It’s one of those trips that you have dreamed of all your life, and then finally you find the time and the right company to go with.

Everything is ready, the Scuba Diving gear (diving suit, stabilizer, nozzle, flippers, scuba mask, etc.), photography gear suitable for a trip of this kind (camera, protection, flash, accessories, etc.), a couple of T-shirts and shorts; it’s a real challenge to stay in the weight limits allowed by the airline, but after many years of traveling around the world, everything seems like a fun puzzle… flip-flops, yes; coat, no; toothpaste and sunscreen, I’ll buy them there, and so on, even weighing the socks to be put in the suitcase with a precision scale.




The journey is a bit long, Venice-Dubai and then Dubai-Durban (with Emirates), and once we arrive at King Shaja international airport in Durban we hire a car and take the highway towards Umkomaas for about an hour. In total, it took a day to get there and a day to go back.

When we arrive at African Water Sports, a very simple but well looked after complex, where the apartments, with a common eating area, and the diving center, with all kinds of equipment, are merged together. Welcoming us, we find the owner, Walter, born in South Africa with parents of Italian origin.


In the morning we wake up at 6:00, we have a light breakfast (you will see why later…) and at 6:30 we gather in the diving area to plan the day. Once we have loaded the gear on the raft and put on half of the diving suit, we get on the jeep, which tows the raft, headed toward Aliwal Shoal, the starting point for every sea excursion.

We get to the place and launch the raft in the estuary of the Keurbooms river. We are at the entrance of the marine protected area of Aliwal Shoal, where 3 or 4 meter tall waves are crashing on the shore. Going out to sea is very difficult, and it requires quite a lot of skill to find the right moment to open the throttle to make it to the open sea.

Once we arrive about 5 miles from the coast, we start attracting the fish, throwing sardines and tuna scraps in the water. In a few minutes we get the attention of several sharks which start gathering around the boat. After about an hour we enter the water with a backwards roll under negative buoyancy, since we’re diving in the current, and we all place ourselves around a rope connected to buoys on the surface. It has two big perforated spheres on it, one at -7 meters and one at -14 meters, which contain many kilos of food for the fish.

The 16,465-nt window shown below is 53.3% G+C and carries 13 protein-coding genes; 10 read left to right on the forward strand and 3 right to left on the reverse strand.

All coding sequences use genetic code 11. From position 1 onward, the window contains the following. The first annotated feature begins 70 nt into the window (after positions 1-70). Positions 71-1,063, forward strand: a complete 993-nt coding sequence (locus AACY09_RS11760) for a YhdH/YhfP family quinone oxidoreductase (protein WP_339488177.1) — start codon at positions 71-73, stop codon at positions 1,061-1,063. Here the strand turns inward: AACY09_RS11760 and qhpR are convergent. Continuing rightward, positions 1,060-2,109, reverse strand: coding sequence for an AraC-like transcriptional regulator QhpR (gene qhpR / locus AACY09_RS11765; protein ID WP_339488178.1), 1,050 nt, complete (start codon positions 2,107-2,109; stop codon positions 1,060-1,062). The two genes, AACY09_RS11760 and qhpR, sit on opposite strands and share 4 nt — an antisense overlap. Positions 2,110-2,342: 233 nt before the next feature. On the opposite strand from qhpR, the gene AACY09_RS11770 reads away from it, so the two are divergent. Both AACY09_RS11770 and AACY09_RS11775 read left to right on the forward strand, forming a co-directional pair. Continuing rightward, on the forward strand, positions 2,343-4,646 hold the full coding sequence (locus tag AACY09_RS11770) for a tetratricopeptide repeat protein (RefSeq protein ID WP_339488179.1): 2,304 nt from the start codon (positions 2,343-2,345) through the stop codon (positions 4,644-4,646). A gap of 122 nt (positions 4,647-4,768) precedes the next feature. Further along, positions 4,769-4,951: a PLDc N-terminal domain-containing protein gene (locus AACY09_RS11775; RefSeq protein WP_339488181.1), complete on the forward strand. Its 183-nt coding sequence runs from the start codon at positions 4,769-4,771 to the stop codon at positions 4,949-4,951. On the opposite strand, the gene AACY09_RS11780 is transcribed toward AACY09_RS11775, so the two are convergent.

Before we know it we find ourselves surrounded by dozens of two meter-long Blacktip sharks (Carcharhinus limbatus), bolting like torpedoes above and below us, not at all intimidated by our presence, to the point that we get slapped and pushed many times, with even the sporadic bite to our flippers or to the camera’s flash…







After a long wait, we finally make out from afar in the dim light the majestic silhouette of the great “Tiger Shark”, and finally the dream of every scuba diver comes true! The unmistakable stripes on the sides distinguish it from any other shark, it’s him and us with no barriers or protection cages, in free waters, in his home, his hunting and living territory… We stay still, in neutral buoyancy, it will be him to come to us, attracted and intrigued by the trail left by the food. With sinuous and regal movements he comes to just over a meter from me… My heart is racing and time seems to stop, and the reckless desire to touch him gets the better of common sense and against all logic I stretch out my hand and manage to caress him on his side for an instant.



It was an incredible experience, and every time I was lucky enough to be able to get close to this amazing creature, I was overcome with emotion!

I will go back for sure, because South Africa has left me with beautiful and unforgettable memories. It’s still far from mass tourism, but it never leaves you wanting for anything that Mother Nature can offer, both underwater and on the ground.






We thank Matteo Roccato for sharing his experience with us!